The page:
Central Problems of Philosophy

Prof. Stephen Schiffer

Fall `98

Handout 4

1. A knows that S.
2. Necessarily, for any agent x and any proposition p, x knows p iff .... [Paper topic on the completion of this schema: see the entries, and their bibliographies, for "The Gettier Problem" and "Propositional Knowledge" in J. Dancy and E. Sosa (eds.), A Companion to Epistemology (Blackwell, 1992).]
3. Necessarily, for any agent x and any proposition p, x knows p only if (1) p is true.
4. Necessarily, for any agent x and any proposition p, x knows p only if (1) p is true; (2) x believes p.
5. Necessarily, for any agent x and any proposition p, x knows p only if (1) p is true; (2) x believes p; (3) x is justified in believing p
6. Necessarily, for any agent x and any proposition p, x knows p only if (1) p is true; (2) x believes p; (3) x is epistemically justified in believing p.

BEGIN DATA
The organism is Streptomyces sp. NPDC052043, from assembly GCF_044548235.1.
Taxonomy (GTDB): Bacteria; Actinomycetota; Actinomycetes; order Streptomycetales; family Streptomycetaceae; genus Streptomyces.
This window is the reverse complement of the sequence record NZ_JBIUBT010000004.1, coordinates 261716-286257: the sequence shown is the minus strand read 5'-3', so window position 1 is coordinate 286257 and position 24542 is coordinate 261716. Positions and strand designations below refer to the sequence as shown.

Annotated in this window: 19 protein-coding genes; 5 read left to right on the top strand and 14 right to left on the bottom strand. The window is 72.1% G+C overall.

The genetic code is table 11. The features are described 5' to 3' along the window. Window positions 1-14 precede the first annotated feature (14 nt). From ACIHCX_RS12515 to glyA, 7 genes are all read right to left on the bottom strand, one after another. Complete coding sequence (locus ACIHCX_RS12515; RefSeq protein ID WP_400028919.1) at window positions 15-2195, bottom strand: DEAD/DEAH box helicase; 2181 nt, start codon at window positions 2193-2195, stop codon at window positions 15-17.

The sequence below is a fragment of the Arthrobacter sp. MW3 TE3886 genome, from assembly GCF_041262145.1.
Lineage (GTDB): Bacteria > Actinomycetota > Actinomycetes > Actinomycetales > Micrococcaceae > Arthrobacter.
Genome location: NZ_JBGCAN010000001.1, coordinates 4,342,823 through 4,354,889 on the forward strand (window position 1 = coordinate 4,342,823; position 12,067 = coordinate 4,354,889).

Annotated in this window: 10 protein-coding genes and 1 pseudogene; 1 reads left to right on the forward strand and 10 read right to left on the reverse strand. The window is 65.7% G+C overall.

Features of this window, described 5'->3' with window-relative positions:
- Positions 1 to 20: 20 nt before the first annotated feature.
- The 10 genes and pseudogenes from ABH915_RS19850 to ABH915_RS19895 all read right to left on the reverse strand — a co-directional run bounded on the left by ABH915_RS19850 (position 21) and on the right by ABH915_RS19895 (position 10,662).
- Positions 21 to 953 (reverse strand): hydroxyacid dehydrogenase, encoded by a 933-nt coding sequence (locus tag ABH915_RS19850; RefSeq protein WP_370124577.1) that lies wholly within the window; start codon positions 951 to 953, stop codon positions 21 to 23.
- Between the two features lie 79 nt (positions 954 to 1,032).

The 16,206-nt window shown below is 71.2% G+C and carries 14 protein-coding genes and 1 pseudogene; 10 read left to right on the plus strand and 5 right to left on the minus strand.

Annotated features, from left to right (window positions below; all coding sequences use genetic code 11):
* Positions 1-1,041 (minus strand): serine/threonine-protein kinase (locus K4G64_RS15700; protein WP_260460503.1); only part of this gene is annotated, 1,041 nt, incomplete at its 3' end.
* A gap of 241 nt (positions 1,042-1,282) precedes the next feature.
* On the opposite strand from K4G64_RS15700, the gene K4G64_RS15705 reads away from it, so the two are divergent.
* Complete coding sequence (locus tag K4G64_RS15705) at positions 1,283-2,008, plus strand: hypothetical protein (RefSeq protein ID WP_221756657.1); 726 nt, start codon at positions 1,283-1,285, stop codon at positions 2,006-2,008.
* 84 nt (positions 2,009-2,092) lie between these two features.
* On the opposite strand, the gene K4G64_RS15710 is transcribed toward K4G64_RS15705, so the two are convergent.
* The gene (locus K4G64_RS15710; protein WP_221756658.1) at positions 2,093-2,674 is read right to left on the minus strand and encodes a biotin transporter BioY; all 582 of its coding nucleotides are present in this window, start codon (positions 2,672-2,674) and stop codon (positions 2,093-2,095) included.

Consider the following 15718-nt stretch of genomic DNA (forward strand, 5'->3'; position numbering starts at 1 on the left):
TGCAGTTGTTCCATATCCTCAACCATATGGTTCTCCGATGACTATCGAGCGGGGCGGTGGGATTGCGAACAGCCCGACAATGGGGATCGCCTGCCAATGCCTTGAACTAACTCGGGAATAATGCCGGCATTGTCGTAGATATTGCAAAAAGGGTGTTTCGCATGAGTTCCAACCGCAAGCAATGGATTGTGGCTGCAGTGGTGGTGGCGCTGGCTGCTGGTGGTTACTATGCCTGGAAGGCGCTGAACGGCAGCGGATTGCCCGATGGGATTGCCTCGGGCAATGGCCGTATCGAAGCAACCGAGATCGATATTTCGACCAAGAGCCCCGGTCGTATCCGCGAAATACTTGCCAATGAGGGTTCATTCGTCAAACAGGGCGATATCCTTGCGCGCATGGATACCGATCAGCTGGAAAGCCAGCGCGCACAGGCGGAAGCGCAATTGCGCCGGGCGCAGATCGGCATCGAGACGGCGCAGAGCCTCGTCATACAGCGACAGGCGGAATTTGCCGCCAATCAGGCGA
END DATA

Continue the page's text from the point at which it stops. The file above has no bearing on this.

7. If two hypotheses equally well explain evidence E, then E can’t be taken as good evidence for either hypothesis.
8. Initial reconstruction of Descartes’s argument (with BIV substituted for the dream and evil demon hypotheses):
1. The fact that I’m having the experiences I’m now having is entirely consistent with my being a bodiless brain in a vat (a BIV).
2. So, I don’t know anything based on sense experience, such as that I now have hands.
9. Our official representation of the Cartesian skeptical argument:
1. I don’t know that I’m not a BIV.
2. If I don’t know that I’m not a BIV, then I don’t know that I have hands.
3. Therefore, I don’t know that I have hands.
10. Paper topic on the status of the Cartesian skeptical argument: Keith DeRose, "Solving the Skeptical Problem," The Philosophical Review, 104 (January 1995): 1-52, and Stephen Schiffer, ""Contextualist Solutions to Scepticism," Proceedings of the Aristotelian Society for 1995/96: 317-333.